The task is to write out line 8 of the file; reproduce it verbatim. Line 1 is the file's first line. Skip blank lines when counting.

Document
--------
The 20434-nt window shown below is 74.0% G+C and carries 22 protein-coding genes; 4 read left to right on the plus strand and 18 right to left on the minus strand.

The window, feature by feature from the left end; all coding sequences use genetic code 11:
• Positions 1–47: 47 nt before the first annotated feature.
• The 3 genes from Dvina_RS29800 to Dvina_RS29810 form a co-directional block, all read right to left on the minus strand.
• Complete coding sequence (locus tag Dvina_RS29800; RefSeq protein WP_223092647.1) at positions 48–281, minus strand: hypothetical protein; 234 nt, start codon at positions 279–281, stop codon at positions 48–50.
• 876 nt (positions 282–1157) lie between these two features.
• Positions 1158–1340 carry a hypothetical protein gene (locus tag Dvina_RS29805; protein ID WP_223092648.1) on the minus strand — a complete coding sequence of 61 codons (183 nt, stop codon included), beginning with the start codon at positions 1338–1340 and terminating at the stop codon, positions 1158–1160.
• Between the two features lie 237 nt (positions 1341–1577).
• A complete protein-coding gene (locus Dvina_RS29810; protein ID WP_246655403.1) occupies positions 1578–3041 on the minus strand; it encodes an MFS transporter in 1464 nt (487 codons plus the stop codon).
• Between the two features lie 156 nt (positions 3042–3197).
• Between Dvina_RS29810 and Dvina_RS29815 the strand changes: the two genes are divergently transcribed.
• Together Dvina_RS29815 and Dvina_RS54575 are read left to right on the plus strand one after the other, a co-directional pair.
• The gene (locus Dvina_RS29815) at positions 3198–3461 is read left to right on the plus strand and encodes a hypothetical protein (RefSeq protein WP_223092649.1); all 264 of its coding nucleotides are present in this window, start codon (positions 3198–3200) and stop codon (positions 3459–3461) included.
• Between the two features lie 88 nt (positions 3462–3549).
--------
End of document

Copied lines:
• Between the two features lie 237 nt (positions 1341–1577).